What you can do: You should always report illegal activity to your local law enforcement agency. Tucows cannot determine whether something is illegal or not but regularly works with law enforcement agencies around the world to combat illegal activity online. You can also submit a report to the domain name registrant. Most registrants and website owners do not want to harbor terrorists and will take swift action upon learning of illegal content on their sites. You may contact them using information you find by performing a Whois lookup; this might be a link to a contact form or it might be their email address. Look for a line that begins “Registrant Email”. If they are using our Whois privacy service, you can use the Contact Privacy form.

If you are law enforcement submitting a court order or subpoena to Tucows, you may submit it here.

What will happen: Upon receiving such a request, Tucows will:

  • Respond with a case number.
  • Investigate your complaint, including validating the order. Please note that Tucows registrars only accept court orders issued by or domesticated into the courts of Canada, Denmark, Germany, or the United States.
  • Add the site and the category, date, and resolution of your complaint to our internal database. Your personal information will not be recorded there.
  • We will inform the domain name registrant of the order against their domain so that they can object in the appropriate court of law or otherwise allow them appropriate due process.

Other illegal activity

Definition: We cannot list out all other possible illegal activity that you might encounter online because almost anything that is illegal offline can also be done online. Most people use the Internet for great reasons but some people use it to nefarious purposes.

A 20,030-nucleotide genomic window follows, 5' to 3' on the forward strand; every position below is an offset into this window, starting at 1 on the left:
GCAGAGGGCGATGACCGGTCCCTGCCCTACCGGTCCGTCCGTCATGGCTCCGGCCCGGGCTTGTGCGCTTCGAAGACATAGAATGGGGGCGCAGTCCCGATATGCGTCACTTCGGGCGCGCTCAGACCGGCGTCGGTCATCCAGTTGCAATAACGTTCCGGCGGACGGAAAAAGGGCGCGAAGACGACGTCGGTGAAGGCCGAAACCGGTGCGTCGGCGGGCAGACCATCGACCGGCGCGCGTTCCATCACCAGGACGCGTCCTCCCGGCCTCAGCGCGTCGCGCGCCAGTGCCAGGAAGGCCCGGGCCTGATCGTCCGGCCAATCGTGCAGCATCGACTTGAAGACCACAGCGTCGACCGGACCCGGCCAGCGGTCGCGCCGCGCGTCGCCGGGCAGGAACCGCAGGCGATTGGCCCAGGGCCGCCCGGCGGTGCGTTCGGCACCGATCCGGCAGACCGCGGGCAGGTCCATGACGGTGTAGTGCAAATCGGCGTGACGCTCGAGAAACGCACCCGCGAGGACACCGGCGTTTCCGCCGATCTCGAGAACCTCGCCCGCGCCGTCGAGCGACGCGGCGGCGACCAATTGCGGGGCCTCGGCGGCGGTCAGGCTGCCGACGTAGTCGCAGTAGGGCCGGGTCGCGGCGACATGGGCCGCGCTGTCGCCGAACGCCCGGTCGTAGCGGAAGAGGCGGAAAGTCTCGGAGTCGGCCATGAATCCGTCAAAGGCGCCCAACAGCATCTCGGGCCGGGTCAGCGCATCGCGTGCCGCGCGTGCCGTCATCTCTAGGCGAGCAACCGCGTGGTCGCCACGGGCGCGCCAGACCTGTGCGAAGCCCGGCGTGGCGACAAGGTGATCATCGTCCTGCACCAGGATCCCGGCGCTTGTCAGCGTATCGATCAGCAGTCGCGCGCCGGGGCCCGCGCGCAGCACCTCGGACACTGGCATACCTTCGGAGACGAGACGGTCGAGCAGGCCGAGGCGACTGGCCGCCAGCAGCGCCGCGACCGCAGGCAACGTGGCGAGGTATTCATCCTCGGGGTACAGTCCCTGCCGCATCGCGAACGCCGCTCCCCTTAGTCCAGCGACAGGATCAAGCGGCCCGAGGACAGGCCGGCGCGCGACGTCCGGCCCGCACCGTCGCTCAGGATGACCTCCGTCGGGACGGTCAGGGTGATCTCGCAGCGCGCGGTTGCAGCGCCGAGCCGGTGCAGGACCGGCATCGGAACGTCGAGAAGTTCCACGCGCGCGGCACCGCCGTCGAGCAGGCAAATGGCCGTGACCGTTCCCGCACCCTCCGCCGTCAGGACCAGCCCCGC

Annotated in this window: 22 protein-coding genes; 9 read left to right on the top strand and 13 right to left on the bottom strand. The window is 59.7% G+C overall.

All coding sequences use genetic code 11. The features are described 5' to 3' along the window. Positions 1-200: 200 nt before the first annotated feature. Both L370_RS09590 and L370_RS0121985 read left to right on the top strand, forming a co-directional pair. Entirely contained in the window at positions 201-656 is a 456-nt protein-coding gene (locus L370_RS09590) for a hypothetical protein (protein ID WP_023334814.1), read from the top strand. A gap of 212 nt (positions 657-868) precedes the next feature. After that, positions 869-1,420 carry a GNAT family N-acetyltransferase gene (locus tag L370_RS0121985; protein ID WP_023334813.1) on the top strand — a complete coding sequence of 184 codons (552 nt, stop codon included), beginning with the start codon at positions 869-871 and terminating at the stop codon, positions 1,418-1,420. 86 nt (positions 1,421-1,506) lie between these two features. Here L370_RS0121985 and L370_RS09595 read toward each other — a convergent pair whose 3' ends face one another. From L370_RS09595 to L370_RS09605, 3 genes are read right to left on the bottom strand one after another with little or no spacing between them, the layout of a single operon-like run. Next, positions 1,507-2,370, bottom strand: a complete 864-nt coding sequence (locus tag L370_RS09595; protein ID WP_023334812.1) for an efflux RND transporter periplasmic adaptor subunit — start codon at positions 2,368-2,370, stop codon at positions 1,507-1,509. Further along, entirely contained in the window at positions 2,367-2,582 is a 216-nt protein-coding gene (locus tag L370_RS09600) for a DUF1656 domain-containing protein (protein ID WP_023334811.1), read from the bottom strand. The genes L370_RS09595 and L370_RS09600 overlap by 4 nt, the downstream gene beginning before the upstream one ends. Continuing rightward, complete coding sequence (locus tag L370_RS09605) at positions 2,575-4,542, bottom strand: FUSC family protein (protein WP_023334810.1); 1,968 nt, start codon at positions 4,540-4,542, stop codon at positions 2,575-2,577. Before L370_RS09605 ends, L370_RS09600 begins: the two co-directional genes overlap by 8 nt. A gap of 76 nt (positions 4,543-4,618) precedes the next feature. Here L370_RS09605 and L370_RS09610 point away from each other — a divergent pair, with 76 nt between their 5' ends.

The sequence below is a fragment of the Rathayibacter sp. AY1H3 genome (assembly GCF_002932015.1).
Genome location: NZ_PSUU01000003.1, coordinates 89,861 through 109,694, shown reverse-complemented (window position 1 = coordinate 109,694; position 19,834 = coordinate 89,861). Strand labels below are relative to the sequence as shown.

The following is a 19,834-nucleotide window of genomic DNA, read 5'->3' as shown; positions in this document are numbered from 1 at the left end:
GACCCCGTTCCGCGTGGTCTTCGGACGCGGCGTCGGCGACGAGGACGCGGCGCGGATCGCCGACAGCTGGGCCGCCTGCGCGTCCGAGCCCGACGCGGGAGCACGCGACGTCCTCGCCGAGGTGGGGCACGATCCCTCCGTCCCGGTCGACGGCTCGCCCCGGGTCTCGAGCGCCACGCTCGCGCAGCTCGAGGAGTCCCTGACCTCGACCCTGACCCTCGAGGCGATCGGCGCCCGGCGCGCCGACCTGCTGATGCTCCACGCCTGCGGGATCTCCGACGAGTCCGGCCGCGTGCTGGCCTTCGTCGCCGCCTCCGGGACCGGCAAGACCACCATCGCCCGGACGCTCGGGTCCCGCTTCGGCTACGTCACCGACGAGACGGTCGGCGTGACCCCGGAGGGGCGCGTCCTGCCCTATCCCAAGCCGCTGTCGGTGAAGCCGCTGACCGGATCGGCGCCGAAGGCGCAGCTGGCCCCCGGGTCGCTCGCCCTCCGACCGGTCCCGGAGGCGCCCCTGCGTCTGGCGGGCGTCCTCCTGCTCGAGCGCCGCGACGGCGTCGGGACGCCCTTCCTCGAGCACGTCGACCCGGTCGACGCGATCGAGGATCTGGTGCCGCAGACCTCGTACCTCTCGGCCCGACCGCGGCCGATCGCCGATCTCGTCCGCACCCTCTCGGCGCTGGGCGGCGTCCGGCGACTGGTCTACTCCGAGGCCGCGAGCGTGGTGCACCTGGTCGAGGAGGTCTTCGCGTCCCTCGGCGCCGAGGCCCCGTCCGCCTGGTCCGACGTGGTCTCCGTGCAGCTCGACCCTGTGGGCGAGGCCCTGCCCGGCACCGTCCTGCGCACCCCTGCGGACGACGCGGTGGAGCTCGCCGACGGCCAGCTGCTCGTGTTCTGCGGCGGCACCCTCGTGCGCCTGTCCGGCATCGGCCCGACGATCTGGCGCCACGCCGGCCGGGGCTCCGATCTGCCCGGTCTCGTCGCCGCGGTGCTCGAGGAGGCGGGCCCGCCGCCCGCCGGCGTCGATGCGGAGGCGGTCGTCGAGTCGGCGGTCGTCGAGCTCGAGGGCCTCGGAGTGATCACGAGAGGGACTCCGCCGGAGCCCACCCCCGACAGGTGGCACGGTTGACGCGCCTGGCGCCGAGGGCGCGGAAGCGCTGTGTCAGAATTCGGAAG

What you can do: You should always report illegal activity to your local law enforcement agency. Tucows cannot determine whether something is illegal or not but regularly works with law enforcement agencies around the world to combat illegal activity online. You can also submit a report to the domain name registrant. Most registrants and website owners also do not want to encourage illegal activity and will take swift action upon learning of illegal content on their sites. You may contact them using information you find by performing a Whois lookup; this might be a link to a contact form or it might be their email address. Look for a line that begins “Registrant Email”. If they are using our Whois privacy service, you can use the Contact Privacy form.

If you are law enforcement submitting a court order or subpoena to Tucows or otherwise have a court order instructing Tucows to enforce action against a site, you may submit it here.

What will happen: Upon receiving such a request, Tucows will:

  • Respond with a case number.
  • Investigate your complaint, including validating the order. Please note that Tucows registrars only accept court orders issued by or domesticated into the courts of Canada, Denmark, Germany, or the United States.
  • Add the site and the category, date, and resolution of your complaint to our internal database. Your personal information will not be recorded there.
  • We will inform the domain name registrant of the order against their domain so that they can object in the appropriate court of law or otherwise allow them appropriate due process.